Osborne, 557 U. S. at _. While Alaska had not adopted a statute concerning requests for DNA testing, it was considering pending legislation and 46 states had statutory procedures.


It was unnecessary for the Supreme Court to decide two issues: (1) whether a claim could be made under Section 1983, or (2) whether there was a “constitutional right to be released upon proof of ‘actual innocence,’” since there was no post-conviction due process right to the evidence.

The Ninth Circuit went too far in recognizing a procedural due process right by applying pre-trial discovery obligations to reveal exculpatory evidence, under Brady v. Maryland, 373 U. S. 83 (1963), to the post-conviction setting. The majority distinguished the post-conviction liberty interest from one before trial:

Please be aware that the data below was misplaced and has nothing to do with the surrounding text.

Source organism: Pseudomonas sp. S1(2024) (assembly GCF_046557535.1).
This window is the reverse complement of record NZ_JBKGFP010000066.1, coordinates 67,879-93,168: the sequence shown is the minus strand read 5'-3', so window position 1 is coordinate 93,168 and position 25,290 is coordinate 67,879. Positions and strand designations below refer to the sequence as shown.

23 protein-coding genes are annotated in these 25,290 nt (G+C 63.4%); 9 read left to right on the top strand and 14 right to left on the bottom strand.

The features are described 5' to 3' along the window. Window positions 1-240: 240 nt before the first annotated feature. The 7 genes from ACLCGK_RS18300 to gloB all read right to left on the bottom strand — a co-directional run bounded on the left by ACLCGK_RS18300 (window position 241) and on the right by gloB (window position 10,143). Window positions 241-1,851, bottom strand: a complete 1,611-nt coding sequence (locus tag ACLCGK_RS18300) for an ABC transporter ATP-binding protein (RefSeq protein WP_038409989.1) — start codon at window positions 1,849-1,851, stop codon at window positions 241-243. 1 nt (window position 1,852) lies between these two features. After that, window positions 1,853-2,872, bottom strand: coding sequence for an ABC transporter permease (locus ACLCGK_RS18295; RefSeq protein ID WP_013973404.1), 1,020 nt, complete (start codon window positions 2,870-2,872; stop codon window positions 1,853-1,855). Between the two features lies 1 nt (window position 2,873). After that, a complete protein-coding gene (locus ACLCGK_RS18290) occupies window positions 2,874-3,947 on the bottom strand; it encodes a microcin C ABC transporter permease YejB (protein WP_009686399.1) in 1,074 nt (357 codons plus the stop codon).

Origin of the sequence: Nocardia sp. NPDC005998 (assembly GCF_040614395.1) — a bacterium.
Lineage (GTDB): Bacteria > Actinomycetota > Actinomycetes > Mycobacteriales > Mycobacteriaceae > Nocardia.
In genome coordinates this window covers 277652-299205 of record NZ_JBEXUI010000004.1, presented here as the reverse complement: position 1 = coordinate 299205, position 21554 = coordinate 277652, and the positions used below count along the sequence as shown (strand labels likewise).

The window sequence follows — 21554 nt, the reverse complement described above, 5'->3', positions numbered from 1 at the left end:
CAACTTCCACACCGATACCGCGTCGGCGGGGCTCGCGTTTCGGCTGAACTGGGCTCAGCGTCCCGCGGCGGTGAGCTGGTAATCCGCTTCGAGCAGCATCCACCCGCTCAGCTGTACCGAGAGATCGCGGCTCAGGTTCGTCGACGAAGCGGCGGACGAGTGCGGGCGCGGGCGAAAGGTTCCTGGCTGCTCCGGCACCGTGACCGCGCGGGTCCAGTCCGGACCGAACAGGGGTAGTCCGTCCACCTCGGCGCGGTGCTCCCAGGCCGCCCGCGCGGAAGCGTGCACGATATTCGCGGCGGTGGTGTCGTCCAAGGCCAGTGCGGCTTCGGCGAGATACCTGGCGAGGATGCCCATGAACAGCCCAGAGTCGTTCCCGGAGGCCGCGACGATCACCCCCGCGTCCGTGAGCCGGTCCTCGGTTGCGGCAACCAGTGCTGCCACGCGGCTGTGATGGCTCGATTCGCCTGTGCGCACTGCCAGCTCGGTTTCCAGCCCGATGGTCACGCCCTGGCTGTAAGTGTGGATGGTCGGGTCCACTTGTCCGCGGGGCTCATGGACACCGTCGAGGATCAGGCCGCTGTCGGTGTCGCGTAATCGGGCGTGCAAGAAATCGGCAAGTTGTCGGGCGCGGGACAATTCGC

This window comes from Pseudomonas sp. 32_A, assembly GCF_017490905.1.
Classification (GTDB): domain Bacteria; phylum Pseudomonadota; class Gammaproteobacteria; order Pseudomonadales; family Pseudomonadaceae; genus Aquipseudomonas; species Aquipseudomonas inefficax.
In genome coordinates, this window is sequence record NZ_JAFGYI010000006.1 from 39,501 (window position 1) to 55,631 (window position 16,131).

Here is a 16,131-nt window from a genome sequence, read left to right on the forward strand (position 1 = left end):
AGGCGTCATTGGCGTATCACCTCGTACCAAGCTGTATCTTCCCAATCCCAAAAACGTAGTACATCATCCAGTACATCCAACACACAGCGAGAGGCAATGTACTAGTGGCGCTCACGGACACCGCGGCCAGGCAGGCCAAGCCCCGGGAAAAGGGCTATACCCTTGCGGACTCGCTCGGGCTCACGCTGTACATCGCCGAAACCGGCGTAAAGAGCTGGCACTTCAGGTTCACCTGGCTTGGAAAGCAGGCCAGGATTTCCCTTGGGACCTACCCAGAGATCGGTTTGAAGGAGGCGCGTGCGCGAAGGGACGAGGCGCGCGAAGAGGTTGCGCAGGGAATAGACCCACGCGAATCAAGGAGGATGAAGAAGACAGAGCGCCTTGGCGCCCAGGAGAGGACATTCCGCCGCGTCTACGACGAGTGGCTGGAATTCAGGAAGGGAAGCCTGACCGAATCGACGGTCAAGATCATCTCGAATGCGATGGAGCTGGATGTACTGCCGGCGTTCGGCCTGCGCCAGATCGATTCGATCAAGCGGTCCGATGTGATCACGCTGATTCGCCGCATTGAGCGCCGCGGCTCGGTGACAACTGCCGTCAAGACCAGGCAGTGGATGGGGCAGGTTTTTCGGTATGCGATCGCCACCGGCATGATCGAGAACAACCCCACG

“A criminal defendant proved guilty after a fair trial does not have the same liberty interests as a free man. At trial, the defendant is presumed innocent and may demand that the government prove its case beyond reasonable doubt. But ‘[o]nce a defendant has been afforded a fair trial and convicted of the offense for which he was charged, the presumption of innocence disappears.’ Herrera v. Collins, 506 U. S. 390, 399 (1993). ‘Given a valid conviction, the criminal defendant has been constitutionally deprived of his liberty.’ [Connecticut Bd. of Pardons v]. Dumschat, [452 U. S. 458,] 464 [(1981)] (internal quotation marks and alterations omitted). The State accordingly has more flexibility in deciding what procedures are needed in the context of postconviction relief. ‘[W]hen a State chooses to offer help to those seeking relief from convictions,’ due process does not ‘dictat[e] the exact form such assistance must assume.’ Pennsylvania v. Finley, 481 U. S. 551, 559 (1987). Osborne’s right to due process is not parallel to a trial right, but rather must be analyzed in light of the fact that he has already been found guilty at a fair trial, and has only a limited interest in postconviction relief.”